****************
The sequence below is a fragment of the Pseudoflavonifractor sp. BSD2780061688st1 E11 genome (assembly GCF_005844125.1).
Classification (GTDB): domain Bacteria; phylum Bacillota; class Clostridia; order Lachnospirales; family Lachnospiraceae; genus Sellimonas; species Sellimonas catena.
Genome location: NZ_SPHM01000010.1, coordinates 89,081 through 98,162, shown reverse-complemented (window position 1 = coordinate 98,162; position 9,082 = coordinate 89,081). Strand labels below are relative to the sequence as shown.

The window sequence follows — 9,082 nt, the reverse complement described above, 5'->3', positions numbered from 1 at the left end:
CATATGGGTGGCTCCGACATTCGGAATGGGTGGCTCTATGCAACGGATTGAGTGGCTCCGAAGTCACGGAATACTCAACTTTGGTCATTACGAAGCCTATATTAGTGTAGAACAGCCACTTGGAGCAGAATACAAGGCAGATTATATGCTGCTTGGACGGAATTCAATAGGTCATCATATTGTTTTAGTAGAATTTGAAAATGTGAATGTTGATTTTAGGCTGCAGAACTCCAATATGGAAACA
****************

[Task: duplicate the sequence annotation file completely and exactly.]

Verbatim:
The sequence below is a fragment of the Pseudoflavonifractor sp. BSD2780061688st1 E11 genome (assembly GCF_005844125.1).
Classification (GTDB): domain Bacteria; phylum Bacillota; class Clostridia; order Lachnospirales; family Lachnospiraceae; genus Sellimonas; species Sellimonas catena.
Genome location: NZ_SPHM01000010.1, coordinates 89,081 through 98,162, shown reverse-complemented (window position 1 = coordinate 98,162; position 9,082 = coordinate 89,081). Strand labels below are relative to the sequence as shown.

The window sequence follows — 9,082 nt, the reverse complement described above, 5'->3', positions numbered from 1 at the left end:
CATATGGGTGGCTCCGACATTCGGAATGGGTGGCTCTATGCAACGGATTGAGTGGCTCCGAAGTCACGGAATACTCAACTTTGGTCATTACGAAGCCTATATTAGTGTAGAACAGCCACTTGGAGCAGAATACAAGGCAGATTATATGCTGCTTGGACGGAATTCAATAGGTCATCATATTGTTTTAGTAGAATTTGAAAATGTGAATGTTGATTTTAGGCTGCAGAACTCCAATATGGAAACA